Intro by Skip Cohen
I've written extensively over the years about your website's "About" section. Yet, every day I read statements by photographers written in the third person, talking about their awards and listing gear they use, classes they've taken, etc. Your target audience, for the most part, doesn't care.
I've shared my buddy Scott Bourne's artist statement before. It's the perfect example of the approach so many of you need to take. For most of you in the portrait/social specialties, your target is Mom! She's not interested in anything but why you love being a photographer. She needs to know if you can be trusted to capture the kinds of images she wants most. To get her to that point, you need to share why you love being an artist.
When Scott first shared his artist's statement below, he wrote:
Rather than give you a checklist of what to include in your statement, I'm simply going to show you mine. I don't think there is a right or wrong way to do this. I think you just have to write from your heart or be inspired by someone or something else who shares your vision. I re-wrote my statement a few years ago when some comments I received on my images helped me to see what others were seeing in my work, but which I lacked the proper mirror to see.
And there's my point - just write from your heart. Don't worry about being sappy. Share your passion for the craft and your clients. Write it all in the first person and finish with a facsimile of your signature. Make it personal because that's what your clients most often need to see the most!
Scott Bourne's Artist Statement
For me, wildlife art photography is about two connecting themes: extraordinary craftsmanship in terms of technical mastery of photography and a fundamental understanding of the dynamics of the nature behind the image.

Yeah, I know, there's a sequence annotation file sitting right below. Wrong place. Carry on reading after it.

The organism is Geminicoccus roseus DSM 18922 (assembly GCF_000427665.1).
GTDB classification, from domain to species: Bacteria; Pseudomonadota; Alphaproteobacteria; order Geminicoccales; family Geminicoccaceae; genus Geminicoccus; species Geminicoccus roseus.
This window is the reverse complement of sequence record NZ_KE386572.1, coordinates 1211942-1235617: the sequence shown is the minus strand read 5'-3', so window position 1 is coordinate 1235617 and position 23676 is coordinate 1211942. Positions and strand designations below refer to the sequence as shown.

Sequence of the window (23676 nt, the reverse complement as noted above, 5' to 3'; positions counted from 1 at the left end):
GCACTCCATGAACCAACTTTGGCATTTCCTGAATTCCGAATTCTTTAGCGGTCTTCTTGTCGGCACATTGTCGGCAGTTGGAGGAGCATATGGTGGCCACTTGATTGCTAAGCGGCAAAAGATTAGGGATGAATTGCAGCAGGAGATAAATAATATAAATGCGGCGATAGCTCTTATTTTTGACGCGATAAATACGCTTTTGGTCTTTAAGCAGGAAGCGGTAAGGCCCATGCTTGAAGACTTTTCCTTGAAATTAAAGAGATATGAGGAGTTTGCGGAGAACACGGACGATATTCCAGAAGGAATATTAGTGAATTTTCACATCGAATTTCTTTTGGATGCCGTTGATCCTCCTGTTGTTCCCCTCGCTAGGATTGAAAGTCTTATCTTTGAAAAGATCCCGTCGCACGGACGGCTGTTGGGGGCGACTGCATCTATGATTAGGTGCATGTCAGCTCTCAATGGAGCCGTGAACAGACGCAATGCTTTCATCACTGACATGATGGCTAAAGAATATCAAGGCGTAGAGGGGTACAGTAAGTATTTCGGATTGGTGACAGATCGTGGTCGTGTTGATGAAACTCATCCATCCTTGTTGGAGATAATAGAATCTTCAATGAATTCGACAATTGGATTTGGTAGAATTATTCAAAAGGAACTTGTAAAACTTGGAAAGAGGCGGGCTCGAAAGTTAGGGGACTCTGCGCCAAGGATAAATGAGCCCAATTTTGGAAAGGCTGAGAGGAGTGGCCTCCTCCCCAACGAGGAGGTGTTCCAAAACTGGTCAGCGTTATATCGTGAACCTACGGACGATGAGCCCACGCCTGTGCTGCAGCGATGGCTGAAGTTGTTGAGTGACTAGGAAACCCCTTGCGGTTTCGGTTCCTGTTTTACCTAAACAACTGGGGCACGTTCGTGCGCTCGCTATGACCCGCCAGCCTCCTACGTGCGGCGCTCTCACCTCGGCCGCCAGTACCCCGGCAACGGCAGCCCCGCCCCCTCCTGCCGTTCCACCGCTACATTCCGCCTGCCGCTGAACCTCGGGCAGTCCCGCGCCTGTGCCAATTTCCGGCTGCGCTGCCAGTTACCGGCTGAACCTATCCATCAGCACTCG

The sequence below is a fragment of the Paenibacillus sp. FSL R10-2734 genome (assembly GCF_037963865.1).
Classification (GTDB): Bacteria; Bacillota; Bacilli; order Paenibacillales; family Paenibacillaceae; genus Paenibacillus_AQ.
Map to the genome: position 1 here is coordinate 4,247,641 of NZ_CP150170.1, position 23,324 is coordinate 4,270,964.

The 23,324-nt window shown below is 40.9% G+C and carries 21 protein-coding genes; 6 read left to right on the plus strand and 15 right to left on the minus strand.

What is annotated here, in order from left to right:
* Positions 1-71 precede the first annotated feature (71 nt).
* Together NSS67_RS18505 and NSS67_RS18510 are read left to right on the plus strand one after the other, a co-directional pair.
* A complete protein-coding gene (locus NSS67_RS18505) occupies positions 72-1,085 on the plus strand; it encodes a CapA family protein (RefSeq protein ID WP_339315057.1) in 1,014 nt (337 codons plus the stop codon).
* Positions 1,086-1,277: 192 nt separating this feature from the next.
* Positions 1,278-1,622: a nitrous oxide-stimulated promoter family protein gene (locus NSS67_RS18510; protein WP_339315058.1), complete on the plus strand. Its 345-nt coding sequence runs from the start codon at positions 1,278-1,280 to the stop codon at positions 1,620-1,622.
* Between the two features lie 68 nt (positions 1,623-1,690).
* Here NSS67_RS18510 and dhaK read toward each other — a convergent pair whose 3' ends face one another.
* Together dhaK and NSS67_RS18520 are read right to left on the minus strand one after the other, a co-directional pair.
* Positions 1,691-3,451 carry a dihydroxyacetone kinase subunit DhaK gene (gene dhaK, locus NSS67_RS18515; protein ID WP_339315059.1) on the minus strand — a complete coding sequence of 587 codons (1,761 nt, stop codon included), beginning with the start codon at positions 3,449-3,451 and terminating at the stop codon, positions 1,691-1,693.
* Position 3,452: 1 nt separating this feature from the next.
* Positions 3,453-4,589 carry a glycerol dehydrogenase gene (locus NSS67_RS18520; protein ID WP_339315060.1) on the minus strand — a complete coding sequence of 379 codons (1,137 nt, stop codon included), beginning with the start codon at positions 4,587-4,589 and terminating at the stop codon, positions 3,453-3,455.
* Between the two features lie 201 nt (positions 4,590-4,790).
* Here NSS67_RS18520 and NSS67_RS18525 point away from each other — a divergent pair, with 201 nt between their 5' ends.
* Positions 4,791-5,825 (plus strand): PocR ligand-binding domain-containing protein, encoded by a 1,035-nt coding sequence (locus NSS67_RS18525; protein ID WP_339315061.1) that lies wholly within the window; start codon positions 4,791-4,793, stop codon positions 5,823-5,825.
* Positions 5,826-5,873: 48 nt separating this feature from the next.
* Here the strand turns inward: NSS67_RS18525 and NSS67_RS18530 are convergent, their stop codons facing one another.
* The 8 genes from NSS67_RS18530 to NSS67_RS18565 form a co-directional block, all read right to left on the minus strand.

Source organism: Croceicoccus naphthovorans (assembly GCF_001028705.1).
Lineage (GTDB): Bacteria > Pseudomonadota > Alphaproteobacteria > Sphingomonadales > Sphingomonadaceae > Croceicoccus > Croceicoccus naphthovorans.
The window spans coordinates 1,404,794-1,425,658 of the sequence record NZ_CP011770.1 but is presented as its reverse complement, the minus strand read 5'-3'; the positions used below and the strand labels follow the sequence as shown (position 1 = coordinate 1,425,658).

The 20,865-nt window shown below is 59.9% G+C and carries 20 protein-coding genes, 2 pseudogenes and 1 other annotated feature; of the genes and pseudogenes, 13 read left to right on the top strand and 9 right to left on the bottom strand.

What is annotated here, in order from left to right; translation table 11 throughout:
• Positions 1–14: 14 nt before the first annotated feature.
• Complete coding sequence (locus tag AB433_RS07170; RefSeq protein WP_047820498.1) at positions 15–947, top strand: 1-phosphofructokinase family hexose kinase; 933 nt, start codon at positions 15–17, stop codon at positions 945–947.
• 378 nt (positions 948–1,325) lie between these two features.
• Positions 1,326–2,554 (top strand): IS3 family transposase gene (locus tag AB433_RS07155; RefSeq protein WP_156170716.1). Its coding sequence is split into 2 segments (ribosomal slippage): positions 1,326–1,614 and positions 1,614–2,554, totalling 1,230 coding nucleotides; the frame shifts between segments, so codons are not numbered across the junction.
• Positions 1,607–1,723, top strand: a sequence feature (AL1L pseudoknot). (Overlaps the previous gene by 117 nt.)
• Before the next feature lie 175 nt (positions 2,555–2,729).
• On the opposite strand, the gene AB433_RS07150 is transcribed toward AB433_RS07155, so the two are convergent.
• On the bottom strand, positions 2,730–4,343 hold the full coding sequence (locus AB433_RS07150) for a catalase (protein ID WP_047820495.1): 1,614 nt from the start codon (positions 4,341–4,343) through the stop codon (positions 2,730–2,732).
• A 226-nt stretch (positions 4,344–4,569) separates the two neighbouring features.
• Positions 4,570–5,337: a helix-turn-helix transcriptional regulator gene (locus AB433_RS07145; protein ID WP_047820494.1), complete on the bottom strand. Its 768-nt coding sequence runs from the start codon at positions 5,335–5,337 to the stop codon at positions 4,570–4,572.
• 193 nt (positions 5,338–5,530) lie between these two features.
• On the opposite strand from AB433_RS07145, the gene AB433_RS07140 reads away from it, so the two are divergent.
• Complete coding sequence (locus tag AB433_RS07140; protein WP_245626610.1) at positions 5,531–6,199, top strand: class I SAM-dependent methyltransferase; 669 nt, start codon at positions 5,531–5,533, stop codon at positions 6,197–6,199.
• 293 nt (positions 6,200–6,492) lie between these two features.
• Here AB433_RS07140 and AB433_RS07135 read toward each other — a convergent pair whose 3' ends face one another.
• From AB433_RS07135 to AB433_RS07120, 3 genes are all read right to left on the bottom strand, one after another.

At a deeper level, however, I pursue this art form because of its almost religious qualities.
One day, I can have a vision in my mind that represents a photograph I want to make. This vision exists only in my head and my heart – it’s a silent vision which has the power to bring me out into the field, month after month, year after year, for a chance to turn that vision into something tangible that I can share with others.
The other religious aspect of my work is focus and devotion to an idea over which I have absolutely no control.
I learn all that I can about the natural factors behind each photographic opportunity, but I never know how they will play out. My artistry focuses on the beauty of things which are random. Wildlife operates within its own free will. The bird flies its own path.
It’s different than working in a photography studio where I have control over the set, the model and the lights. As a wildlife artist, my gift is to know how to “show up prepared” to interact with beauty that I do not control. I must learn to be at peace with my subject on their terms, not on mine.
I struggle with finding the patience and the path. But when that struggle becomes the hardest, I remember my calling. I speak for the creatures which have no voice. Perhaps this is why the experience is so emotional for me.
Each time I get a perfect moment and capture that with my camera, I experience joy and sadness. I am joyful because the finished work provides me with a lifelong memory of a successful vision. But I also feel sadness that the pursuit is over.
After that moment, the cycle begins again, and I launch the pursuit of the next creative vision. I hope to share that vision well enough that others may someday wish to help speak for the animals too.
Image copyright Scott Bourne. All rights reserved.
Check out "Why?" one of the most popular features on the SCU Blog. It's a very simple concept - one image, one artist and one short sound bite. Each artist shares what makes the image one of their most favorite. We're over 100 artists featured since the project started. Click on the link above and you can scroll through all of the episodes to date.